May 30, 2016

Virtue Foundation returns to Mongolia for 8th Annual Surgical and Teaching to Mongolia

For the last eight years, Virtue Foundation has traveled to Mongolia for it’s annual Virtue Foundation Surgical and Teaching Mission to Mongolia. What began in 2008 as a predominantly ophthalmology-based mission, has grown substantially in scope and size each year. This year was no different: the Virtue Foundation yet again worked to grow and develop the Surgical and Teaching Mission to Mongolia.

The first wave of volunteers traveled to Mongolia in March, specializing in retinal surgery, an advanced form of eye surgery that is not easily accessible in Mongolia. The team of retina specialists carried out an extensive retina program at First Central Hospital in Ulaanbaatar over the span of one week, completing 6 surgeries and providing extensive training and teaching of the local staff.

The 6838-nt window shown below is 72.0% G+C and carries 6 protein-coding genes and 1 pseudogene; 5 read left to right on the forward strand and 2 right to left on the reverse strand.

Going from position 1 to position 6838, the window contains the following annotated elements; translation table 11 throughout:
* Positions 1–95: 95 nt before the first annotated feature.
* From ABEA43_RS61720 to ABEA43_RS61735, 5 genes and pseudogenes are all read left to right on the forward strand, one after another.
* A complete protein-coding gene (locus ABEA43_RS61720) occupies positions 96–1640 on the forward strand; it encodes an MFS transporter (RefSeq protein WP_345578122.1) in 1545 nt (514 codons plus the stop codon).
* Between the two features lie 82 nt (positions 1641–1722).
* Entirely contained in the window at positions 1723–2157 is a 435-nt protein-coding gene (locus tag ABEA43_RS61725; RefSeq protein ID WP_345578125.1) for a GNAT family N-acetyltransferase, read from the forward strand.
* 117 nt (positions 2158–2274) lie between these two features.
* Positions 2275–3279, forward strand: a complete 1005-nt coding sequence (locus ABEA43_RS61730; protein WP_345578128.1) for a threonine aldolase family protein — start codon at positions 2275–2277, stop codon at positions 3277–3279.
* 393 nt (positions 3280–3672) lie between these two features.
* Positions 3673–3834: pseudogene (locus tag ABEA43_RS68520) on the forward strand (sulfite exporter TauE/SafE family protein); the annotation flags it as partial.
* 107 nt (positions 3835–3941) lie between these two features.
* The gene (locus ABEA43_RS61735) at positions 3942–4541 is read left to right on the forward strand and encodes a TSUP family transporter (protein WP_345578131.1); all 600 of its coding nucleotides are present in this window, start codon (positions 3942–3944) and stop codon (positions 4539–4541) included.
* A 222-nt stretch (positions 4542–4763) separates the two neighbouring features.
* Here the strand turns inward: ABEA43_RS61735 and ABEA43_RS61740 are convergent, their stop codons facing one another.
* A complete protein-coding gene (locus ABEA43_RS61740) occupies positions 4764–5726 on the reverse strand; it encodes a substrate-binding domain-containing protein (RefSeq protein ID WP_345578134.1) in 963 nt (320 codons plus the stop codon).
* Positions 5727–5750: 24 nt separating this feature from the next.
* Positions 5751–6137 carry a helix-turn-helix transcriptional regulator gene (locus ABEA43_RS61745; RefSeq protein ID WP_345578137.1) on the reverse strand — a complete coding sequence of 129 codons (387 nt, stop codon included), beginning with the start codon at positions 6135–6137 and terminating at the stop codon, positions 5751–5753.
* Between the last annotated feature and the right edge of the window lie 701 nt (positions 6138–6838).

Following the March Mission, came a larger program from mid to late May 2016. The 2016 May team was one of the largest to date, made up of 30 surgeons, fellows, residents, nurses, medical students, optometrists, and administrative staff. Comprised entirely of volunteers, the group specialized in areas of ophthalmology (oculoplastics, glaucoma, cataracts, strabismus), ENT, neurosurgery, hepatobiliary surgery, and micro-vascular surgery. The team was split based on surgical demand across four hospitals in Ulaanbaatar, Mongolia’s capital, and also sent to the Western Regional Diagnostic and Treatment Center of Mongolia in Khovd Province, located in the western region of Mongolia.

In addition to continuing work in Khovd and Ulaanbaatar, a small group of optometrists and staff were sent to Ulaangom, Uvs, to assess the possibility of growing the Surgical and Teaching Mission in this western province. Nearly 200 patients from Ulaangom and surrounding aimags were screened in only one day, many of which were sent to Khovd to receive advanced surgical intervention.

The size and organization of this year’s program proved to be immensely impactful. Over a span of the two Missions, 900 patients were provided with advanced medical screening, and 261 patients in total received surgery. In addition, many of the volunteer surgeons carried out lecture series in their host hospitals, ensuring a sustainable transfer of knowledge to local staff, making this year’s Mission one of the most fruitful to date!